One word is being hammered home to the Dallas Cowboys defense this week: discipline.
It started in the team meeting Tuesday and has been preached constantly by coach Jason Garrett and defensive coordinator Rod Marinelli in advance of Sunday’s game against the Seattle Seahawks and their diverse offense, led by quarterback Russell Wilson.
Stay disciplined. Do your job. Read your keys. And trust your technique.
That’s the only way the Cowboys will have a chance against Wilson’s passing and scrambling from the pocket, his zone read game with bruising running back Marshawn Lynch and the sweeps and play-action off that with speedy game-changing receiver Percy Harvin.
Lynch, the league’s 11th leading rusher with 69 carries for 306 yards, has always been the focal point of Seattle’s attack with his power running game. He remains a big key, but Wilson has emerged in his third year as the proverbial straw that stirs the drink for the defending Super Bowl champions.
His ability to run the read option, bootlegs, pass and scramble has made him arguably the league’s premier movement quarterback. He will face the Cowboys fresh off NFC offensive player of the week honors following a dazzling performance in Monday night’s 27-17 victory over the Washington Redskins.
Wilson completed 18 of 24 attempts for 201 yards, two scores and a 127.3 passer rating. And that doesn’t include three touchdowns to Harvin that were called back by penalties.
He also had 11 carries for a career-high 122 yards and a touchdown, becoming one of four quarterbacks in NFL history with 200 yards passing and two touchdowns and 100 yards rushing and a touchdown in a single game.
“He is definitely the one to stop,” safety Barry Church said. “He controls the whole thing. He orchestrates everything.”
It’s the off-schedule plays that make defending Wilson most frightening, whether it’s scrambles, designed runs or Houdini-like escapes from pass rushers before completing a pass to an open receiver.
Remember the play Cowboys quarterback Tony Romo made last week against Houston Texans defensive end J.J. Watt, when he spun out of a potential sack and threw a 43-yard touchdown pass to Terrance Williams?
The younger, more athletic Wilson does that on a regular basis, and he did it multiple times against the Redskins.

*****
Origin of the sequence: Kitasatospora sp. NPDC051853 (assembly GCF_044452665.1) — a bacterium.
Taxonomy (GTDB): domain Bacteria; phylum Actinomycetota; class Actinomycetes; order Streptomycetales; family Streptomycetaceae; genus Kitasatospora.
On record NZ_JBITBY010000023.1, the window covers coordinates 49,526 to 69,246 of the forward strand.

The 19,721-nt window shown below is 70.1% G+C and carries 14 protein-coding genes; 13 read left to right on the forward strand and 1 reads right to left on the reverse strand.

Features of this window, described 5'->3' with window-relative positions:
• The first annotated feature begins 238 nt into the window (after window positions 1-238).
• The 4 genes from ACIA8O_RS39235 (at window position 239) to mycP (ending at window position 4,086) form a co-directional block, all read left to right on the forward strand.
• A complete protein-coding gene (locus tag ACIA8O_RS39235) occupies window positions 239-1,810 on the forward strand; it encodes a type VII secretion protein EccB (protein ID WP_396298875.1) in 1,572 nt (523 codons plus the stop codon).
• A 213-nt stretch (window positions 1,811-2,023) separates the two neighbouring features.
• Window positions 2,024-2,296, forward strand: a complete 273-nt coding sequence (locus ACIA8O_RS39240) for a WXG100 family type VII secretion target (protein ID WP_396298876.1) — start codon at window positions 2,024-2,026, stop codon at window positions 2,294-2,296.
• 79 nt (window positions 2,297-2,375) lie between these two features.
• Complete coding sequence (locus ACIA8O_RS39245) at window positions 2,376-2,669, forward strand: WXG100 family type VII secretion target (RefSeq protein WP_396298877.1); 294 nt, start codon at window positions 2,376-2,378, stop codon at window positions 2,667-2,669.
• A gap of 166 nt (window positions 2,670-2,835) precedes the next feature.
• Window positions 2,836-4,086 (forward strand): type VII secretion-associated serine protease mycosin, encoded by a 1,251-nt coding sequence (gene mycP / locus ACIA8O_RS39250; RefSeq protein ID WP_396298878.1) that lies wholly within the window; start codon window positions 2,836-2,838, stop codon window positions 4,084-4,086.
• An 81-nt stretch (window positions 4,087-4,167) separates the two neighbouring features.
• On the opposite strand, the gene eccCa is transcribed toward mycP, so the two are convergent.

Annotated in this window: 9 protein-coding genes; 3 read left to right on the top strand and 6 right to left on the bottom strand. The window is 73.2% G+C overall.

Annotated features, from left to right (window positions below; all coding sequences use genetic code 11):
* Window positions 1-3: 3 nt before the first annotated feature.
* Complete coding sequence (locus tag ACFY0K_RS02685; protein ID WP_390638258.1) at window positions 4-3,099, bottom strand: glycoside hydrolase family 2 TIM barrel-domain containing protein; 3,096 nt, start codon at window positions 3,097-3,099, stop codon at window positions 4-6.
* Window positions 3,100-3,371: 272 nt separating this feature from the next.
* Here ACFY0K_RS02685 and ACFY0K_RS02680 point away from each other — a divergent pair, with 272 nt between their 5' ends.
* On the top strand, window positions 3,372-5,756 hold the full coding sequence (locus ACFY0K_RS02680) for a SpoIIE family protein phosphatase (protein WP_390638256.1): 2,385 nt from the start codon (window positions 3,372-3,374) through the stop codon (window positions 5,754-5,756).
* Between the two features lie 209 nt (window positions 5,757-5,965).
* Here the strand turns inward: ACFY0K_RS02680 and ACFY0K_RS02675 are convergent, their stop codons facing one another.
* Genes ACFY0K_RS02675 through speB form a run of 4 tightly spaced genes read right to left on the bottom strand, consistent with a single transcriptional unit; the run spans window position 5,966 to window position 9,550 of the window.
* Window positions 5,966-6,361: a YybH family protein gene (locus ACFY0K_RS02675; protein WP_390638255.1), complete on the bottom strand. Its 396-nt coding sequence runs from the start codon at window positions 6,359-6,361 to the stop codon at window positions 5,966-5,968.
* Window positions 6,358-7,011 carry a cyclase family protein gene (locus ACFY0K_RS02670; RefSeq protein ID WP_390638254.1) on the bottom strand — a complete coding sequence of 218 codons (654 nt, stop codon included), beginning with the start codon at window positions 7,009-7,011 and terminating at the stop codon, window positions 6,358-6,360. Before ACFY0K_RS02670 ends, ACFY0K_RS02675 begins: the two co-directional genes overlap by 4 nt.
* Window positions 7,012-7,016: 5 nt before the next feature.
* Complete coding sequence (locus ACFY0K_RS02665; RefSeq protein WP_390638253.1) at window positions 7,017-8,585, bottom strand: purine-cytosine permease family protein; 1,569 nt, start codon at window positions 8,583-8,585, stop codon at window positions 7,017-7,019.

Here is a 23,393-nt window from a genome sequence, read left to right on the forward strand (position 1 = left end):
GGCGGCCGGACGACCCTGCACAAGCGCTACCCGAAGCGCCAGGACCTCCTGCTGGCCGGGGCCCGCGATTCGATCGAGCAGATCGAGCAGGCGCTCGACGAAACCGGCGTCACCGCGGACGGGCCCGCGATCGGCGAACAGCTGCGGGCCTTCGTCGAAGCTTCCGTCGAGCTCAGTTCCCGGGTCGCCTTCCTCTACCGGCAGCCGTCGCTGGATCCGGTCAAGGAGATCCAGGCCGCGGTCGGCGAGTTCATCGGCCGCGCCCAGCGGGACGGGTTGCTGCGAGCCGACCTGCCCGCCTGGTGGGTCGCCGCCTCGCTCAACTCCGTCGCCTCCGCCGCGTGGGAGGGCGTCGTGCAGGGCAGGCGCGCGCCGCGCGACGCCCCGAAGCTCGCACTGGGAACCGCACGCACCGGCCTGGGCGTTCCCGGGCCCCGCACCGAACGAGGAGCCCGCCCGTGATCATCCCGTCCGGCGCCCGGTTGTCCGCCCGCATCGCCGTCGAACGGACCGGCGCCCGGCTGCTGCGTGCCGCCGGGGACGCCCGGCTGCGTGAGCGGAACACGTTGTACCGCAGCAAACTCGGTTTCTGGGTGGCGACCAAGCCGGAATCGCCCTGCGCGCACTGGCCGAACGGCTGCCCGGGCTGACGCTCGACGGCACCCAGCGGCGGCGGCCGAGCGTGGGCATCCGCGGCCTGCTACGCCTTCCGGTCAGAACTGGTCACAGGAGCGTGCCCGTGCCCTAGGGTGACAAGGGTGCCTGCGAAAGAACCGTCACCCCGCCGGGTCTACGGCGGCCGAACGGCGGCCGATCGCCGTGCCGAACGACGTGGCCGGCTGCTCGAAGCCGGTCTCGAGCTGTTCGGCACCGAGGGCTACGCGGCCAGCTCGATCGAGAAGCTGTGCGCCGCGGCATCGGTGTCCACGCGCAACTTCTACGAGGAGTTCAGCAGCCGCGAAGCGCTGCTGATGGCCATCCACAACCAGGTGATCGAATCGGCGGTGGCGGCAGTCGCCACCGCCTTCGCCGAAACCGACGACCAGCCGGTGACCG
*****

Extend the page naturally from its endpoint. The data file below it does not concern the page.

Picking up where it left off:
“I think it’s natural instinct,” Wilson said. “I think you work at your craft too. I’m sure Tony does the same thing to make players miss and stuff. I have played a lot of football games, so that helps too.
“I trust my instincts. I trust the guys working for me in the offensive line. If something is not there, then try to get something positive out of the play, whether it’s throwing it away, whether it’s running for it or looking downfield and hitting someone downfield.”
The defenders who will be under the most pressure to contain Wilson are the members of the defensive line. They have to rush in their lanes, they have to rush under control and they have to stay disciplined.
The defensive ends can’t relax because of the threat of a bootleg or a fly sweep to Harvin.
“It goes back to discipline, man,” defensive end Jeremy Mincey said. “If you watch films on guys, guys are getting out of their gaps and over-pursuing. You can’t blame them. They’re just trying to make a play.
“With this team, you’ve got to be focused and disciplined and swarm the ball and have a bunch of hats on Marshawn and just be aware of Russell’s feet.”
Wilson and the Seahawks are such a challenge because of their diversity on offense and constant movement. The Cowboys will have to slow down their pass rush to make sure they stay disciplined in their technique. That’s normally unheard of in a Marinelli-led defense that focuses primarily on rushing the quarterback.
“Yeah, the quarterback is a really good player,” Garrett said. “There is no question about that. He’s very good throwing from the pocket. He’s very good in space. He’s got a good feel for the game.”